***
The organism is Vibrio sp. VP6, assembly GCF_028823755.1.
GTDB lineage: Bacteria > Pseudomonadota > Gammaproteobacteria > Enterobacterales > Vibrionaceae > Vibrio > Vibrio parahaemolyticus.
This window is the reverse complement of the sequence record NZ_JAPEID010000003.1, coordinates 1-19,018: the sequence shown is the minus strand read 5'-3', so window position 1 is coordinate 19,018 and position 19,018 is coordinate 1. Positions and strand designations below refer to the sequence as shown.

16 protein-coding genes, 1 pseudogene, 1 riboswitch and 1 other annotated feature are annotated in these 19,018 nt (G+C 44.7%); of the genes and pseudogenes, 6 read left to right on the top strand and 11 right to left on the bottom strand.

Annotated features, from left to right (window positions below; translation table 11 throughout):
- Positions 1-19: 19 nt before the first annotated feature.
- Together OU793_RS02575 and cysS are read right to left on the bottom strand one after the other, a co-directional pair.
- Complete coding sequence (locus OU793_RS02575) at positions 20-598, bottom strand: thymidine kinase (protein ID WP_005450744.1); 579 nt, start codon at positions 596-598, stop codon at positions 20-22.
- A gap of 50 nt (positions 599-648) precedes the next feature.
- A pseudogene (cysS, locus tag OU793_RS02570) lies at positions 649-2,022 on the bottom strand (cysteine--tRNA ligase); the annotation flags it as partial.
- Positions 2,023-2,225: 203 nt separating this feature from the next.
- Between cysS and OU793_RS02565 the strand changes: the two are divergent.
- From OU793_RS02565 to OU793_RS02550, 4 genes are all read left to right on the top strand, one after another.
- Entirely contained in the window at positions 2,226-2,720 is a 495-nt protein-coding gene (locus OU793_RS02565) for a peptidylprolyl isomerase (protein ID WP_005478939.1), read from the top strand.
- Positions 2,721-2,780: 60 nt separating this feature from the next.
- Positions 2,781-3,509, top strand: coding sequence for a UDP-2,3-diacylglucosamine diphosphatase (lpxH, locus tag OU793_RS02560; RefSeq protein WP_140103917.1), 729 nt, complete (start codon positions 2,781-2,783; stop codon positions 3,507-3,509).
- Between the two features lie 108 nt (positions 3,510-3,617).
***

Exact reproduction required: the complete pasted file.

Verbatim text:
The organism is Vibrio sp. VP6, assembly GCF_028823755.1.
GTDB lineage: Bacteria > Pseudomonadota > Gammaproteobacteria > Enterobacterales > Vibrionaceae > Vibrio > Vibrio parahaemolyticus.
This window is the reverse complement of the sequence record NZ_JAPEID010000003.1, coordinates 1-19,018: the sequence shown is the minus strand read 5'-3', so window position 1 is coordinate 19,018 and position 19,018 is coordinate 1. Positions and strand designations below refer to the sequence as shown.

16 protein-coding genes, 1 pseudogene, 1 riboswitch and 1 other annotated feature are annotated in these 19,018 nt (G+C 44.7%); of the genes and pseudogenes, 6 read left to right on the top strand and 11 right to left on the bottom strand.

Annotated features, from left to right (window positions below; translation table 11 throughout):
- Positions 1-19: 19 nt before the first annotated feature.
- Together OU793_RS02575 and cysS are read right to left on the bottom strand one after the other, a co-directional pair.
- Complete coding sequence (locus OU793_RS02575) at positions 20-598, bottom strand: thymidine kinase (protein ID WP_005450744.1); 579 nt, start codon at positions 596-598, stop codon at positions 20-22.
- A gap of 50 nt (positions 599-648) precedes the next feature.
- A pseudogene (cysS, locus tag OU793_RS02570) lies at positions 649-2,022 on the bottom strand (cysteine--tRNA ligase); the annotation flags it as partial.
- Positions 2,023-2,225: 203 nt separating this feature from the next.
- Between cysS and OU793_RS02565 the strand changes: the two are divergent.
- From OU793_RS02565 to OU793_RS02550, 4 genes are all read left to right on the top strand, one after another.
- Entirely contained in the window at positions 2,226-2,720 is a 495-nt protein-coding gene (locus OU793_RS02565) for a peptidylprolyl isomerase (protein ID WP_005478939.1), read from the top strand.
- Positions 2,721-2,780: 60 nt separating this feature from the next.
- Positions 2,781-3,509, top strand: coding sequence for a UDP-2,3-diacylglucosamine diphosphatase (lpxH, locus tag OU793_RS02560; RefSeq protein WP_140103917.1), 729 nt, complete (start codon positions 2,781-2,783; stop codon positions 3,507-3,509).
- Between the two features lie 108 nt (positions 3,510-3,617).